A Senior Statesman
I will confess, I was not feeling great confidence last week when the House of Deputies approved the revision of the Book of Common Prayer. Though I cut my teeth on the 1928 prayer book, it is the 1979 revision which has really formed me deeply. I am generally resistant to change that comes at a rapid pace and I grow frustrated with the seemingly desired rate of that change in our Church. Make no mistake, I am not schismatic, I do not believe that there is ever really a time when Christ calls us to walk apart from one another simply because we cannot grasp the underlying theology of a new development in the ways in which we think about God.
Today after much debate in their legislative session, the House of Bishops proposed a different way forward. The resolution they passed was to memorialize the 1979 Book of Common Prayer (BCP), to freeze it, unchanged for the foreseeable future of the church. At the same time, the church encourages provinces, dioceses, and congregations to begin the work of exploring different ways of expressing our liturgy, with an eye towards the Baptismal and Eucharistic theology located in the 1979 BCP.
For those in the know, you will recognize this as the pattern of the Church of England, whose authorized prayer book today is the 1662 version. New liturgies will develop. New forms of expressing our understanding of God will bubble up from the ground, breaking forth like a spring of living water for the church in a changing world. To my mind (and this is not the mind of everyone in the church to be sure), what the bishops have achieved is an excellent compromise. The effort and energy and expense of creating a new prayer book is an undertaking which detracts from our mission imperatives and goals. If we are to focus on the mission and ministry of the church, division is not what we need at the moment.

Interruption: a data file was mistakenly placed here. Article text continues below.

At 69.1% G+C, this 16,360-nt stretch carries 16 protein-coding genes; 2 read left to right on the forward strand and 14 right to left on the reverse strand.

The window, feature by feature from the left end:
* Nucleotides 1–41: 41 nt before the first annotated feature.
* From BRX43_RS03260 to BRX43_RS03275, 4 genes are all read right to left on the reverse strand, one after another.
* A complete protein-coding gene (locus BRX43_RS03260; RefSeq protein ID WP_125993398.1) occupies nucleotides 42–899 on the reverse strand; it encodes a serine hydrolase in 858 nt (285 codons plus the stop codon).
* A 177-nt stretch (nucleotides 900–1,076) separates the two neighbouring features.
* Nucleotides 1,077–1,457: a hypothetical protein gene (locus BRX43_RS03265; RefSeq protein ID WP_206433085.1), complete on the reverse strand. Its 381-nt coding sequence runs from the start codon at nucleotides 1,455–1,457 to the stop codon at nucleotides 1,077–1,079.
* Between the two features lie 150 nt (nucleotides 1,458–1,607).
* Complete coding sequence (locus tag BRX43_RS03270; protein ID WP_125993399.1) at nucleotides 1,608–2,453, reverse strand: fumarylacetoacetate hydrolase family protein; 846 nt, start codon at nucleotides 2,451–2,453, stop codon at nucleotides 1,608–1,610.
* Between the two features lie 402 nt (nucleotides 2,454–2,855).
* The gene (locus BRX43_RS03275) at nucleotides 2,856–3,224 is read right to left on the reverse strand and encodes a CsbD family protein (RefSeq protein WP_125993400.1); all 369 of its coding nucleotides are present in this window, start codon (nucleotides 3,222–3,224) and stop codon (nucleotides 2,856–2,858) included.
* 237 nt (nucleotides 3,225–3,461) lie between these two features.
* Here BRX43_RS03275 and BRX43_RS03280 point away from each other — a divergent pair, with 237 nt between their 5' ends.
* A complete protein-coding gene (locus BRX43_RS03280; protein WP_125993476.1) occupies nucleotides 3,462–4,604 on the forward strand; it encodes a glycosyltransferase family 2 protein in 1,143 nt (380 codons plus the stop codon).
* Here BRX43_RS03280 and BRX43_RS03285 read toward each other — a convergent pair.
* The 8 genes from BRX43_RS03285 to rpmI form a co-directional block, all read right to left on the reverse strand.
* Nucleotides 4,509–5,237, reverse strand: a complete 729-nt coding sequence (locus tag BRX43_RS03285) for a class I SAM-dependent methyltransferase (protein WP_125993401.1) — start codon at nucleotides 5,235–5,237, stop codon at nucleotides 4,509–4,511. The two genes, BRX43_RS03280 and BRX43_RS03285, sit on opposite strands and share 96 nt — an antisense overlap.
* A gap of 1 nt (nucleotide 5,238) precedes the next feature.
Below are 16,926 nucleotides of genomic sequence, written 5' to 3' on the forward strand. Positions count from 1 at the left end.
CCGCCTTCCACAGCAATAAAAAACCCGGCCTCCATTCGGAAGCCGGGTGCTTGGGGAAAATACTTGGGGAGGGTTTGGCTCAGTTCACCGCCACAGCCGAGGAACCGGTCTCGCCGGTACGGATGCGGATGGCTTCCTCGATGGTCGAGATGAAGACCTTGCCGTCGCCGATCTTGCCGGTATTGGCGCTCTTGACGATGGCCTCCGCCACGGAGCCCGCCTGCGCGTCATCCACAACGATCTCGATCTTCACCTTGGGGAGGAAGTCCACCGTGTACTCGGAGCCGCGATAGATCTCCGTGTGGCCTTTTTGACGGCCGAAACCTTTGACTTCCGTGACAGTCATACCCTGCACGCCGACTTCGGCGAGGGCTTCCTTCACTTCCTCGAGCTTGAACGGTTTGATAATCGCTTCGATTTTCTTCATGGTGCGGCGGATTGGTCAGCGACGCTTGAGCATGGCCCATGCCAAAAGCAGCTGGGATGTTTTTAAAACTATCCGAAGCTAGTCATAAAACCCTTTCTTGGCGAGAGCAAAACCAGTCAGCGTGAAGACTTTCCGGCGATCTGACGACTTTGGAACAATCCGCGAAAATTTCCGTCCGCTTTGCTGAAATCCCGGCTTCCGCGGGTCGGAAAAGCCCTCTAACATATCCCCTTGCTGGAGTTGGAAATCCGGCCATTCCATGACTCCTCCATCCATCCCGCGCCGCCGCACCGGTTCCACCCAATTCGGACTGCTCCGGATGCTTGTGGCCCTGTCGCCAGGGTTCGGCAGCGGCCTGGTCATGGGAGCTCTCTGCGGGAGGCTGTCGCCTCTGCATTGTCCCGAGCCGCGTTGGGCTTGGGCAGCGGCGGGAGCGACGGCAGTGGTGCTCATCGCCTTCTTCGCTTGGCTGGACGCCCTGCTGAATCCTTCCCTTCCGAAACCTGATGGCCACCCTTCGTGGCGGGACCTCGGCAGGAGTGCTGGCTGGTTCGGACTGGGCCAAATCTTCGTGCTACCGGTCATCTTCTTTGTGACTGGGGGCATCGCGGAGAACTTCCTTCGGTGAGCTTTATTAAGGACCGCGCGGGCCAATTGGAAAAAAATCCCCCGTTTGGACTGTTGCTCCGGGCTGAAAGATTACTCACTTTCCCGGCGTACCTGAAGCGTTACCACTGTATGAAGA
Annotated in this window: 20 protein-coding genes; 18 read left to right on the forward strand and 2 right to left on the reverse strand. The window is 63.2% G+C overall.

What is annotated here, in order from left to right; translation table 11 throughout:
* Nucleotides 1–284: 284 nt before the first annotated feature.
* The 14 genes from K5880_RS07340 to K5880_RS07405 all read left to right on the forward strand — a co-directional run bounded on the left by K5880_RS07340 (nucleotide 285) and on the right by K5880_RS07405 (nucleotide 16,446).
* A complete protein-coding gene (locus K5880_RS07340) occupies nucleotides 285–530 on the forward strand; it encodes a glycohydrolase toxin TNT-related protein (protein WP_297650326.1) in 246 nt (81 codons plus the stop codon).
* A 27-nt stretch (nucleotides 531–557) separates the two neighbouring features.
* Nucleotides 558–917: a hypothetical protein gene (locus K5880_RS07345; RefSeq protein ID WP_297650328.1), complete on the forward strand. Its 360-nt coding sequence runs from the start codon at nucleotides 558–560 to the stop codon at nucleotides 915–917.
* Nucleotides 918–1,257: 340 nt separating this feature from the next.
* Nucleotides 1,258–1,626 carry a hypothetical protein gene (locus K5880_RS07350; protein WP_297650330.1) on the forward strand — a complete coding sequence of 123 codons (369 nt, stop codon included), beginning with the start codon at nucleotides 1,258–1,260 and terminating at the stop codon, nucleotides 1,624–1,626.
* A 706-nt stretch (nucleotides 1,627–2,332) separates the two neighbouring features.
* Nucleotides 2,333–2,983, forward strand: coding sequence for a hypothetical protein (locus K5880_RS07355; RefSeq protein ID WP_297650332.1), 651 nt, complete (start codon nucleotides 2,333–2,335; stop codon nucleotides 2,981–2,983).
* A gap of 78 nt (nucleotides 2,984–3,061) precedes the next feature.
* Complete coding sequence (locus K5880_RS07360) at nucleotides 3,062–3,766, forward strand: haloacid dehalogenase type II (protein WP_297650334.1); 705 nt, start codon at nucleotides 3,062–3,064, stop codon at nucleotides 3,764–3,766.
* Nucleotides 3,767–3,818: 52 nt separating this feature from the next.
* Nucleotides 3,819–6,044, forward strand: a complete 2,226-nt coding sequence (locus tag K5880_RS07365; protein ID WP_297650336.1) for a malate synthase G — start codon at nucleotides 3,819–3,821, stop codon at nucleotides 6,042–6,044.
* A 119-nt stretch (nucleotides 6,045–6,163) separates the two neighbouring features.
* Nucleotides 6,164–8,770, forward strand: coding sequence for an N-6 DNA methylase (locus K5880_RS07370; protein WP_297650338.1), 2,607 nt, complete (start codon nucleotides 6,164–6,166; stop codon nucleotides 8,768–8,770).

The House of Deputies will still need to consider the amended resolution from the House of Bishops. Amended is a bit of a misnomer, though, as most of the resolution was rewritten entirely. I will advocate for this resolution on the floor of the House of Deputies as will most of our deputation, I believe.
But to put this in a sort of perspective, there is one person from the Central Gulf Coast here who was involved with the General Convention the last time we undertook the revision of the Book of Common Prayer. Vince Currie has been to every General Convention since 1976. For a bit of perspective, I was three years old the first time he offered his gifts to the work and ministry of our church on the international stage. Now, at 15 General Conventions later, I am 45, and together we look back on his experience of this General Convention and over the years.
Videos will be coming fast and furious over the next couple of days, as will the resolutions. To my recollection, we have dealt with fewer than 100 of 500 resolutions to the General Convention. But we are past the point of most hearings and it is time to begin considering the decisions on the floors of both Houses. Keep us in your prayers. May God bless you and strengthen you to be in His service.